By the onset of the 1990s, the settlement of immigration controls on the basis of the approach set out in the 1971 Act, was being gradually unwound. The factors producing this declining effectiveness were:
Immigration policy lagged behind almost all these developments. National authorities continued with the view that the long-established systems based on tight border controls could be revived. The major problem in this respect was from asylum seekers, whose right to have an application for protection was guaranteed by the 1951 Convention. The peak phases of the Balkans Wars - Croatia/Serbia in the early 1990s, Bosnia in mid-decade, and Kosova in 1998, were responsible for asylum applications in the region of 350,000 and above in the EU member states, with the most recent peak of 415,000 in 1999.
Despite the evidence supporting the view that asylum seeking was driven in the main by new outbreaks of political instability and oppression, most national authorities in the European Union considered it was principally fuelled by economic considerations - the search for a better life in the prosperous West. With this in mind, they aimed for a reduction of 'pull' factors (a refugee reception system that guarantees minimum standards of accommodation and welfare, and eventual access to the labour market) as the best way to tackle so-called abuse of the system.
The reduction of refugee movements has been the objective of procedural changes to immigration policy since the mid 1980s - initially through the introduction of tough visa regimes. But this had not shown any conspicuous success as asylum seeker numbers continued to rise in the early 1990s. Fresh bouts of legislation in the 1990s, with the Asylum and Immigration (Appeals) Act 1993, the Asylum and Immigration Act 1996, and the Immigration and Asylum Act 1999. The basic position worked through all this legislation has been the reduction of reception conditions. It has meant that would-be refugees have been stripped of rights to receive support though mainstream welfare support schemes, made dependent on vouchers or food parcels, and subjected to compulsory dispersal away from towns and regions of preferred settlement. A growing proportion of asylum seekers have been detained whilst their applications have been under consideration, and special 'fast-track' procedures have been introduced for groups deemed to be unworthy of detailed consideration of their asylum claims.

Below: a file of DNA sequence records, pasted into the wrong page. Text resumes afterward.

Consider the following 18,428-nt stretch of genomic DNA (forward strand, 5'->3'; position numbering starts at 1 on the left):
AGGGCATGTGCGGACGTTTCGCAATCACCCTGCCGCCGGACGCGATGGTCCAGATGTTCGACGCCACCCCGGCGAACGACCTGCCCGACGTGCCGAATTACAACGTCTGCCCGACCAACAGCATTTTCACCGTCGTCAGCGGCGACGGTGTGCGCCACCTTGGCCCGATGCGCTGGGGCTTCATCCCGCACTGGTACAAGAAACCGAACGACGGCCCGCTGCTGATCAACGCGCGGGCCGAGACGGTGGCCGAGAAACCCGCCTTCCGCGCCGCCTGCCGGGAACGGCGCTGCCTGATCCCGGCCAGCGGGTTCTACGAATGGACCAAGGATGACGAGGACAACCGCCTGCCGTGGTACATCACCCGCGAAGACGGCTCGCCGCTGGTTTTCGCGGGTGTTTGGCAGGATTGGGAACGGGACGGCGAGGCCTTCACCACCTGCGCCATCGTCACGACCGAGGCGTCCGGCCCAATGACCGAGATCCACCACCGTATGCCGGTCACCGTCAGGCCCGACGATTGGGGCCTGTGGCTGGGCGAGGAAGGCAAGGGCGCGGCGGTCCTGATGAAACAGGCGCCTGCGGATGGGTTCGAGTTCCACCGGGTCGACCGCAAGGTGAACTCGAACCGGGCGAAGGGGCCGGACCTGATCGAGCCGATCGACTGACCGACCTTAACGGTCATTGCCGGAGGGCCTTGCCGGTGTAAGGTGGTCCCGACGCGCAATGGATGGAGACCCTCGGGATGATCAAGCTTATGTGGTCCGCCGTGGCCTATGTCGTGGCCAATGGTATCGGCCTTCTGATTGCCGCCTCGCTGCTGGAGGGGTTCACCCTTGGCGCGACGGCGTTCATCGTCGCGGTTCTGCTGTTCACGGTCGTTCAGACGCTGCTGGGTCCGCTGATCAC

However, it is important also to acknowledge the fact that this approach has gone hand-in-hand with greater consideration being given to the human rights dimension to asylum procedures. The legislation of the 1990s, whilst subjecting asylum seekers to less humane treatment on initial reception, was simultaneously responsible for extending appeal rights against adverse decisions, and in October 2000, formally incorporating the standard to the European Convention on Human Rights into asylum procedures.
The paradoxical character of these developments is worthy of consideration in detail, and such factors as the growing importance of international law in the domestic jurisdiction will doubtless form a large part of the explanation. Limited time prevents a discussion of these important developments here. What should be noted, however, is the worrying evidence that human rights tide in relation immigration matters might well have reached its limits. The Nationality, Immigration and Asylum Act 2002, with its reigning in of effective appeal rights for potentially large groups of asylum seekers, seems to be marking out a strong reaction to much of the progress made in recent years.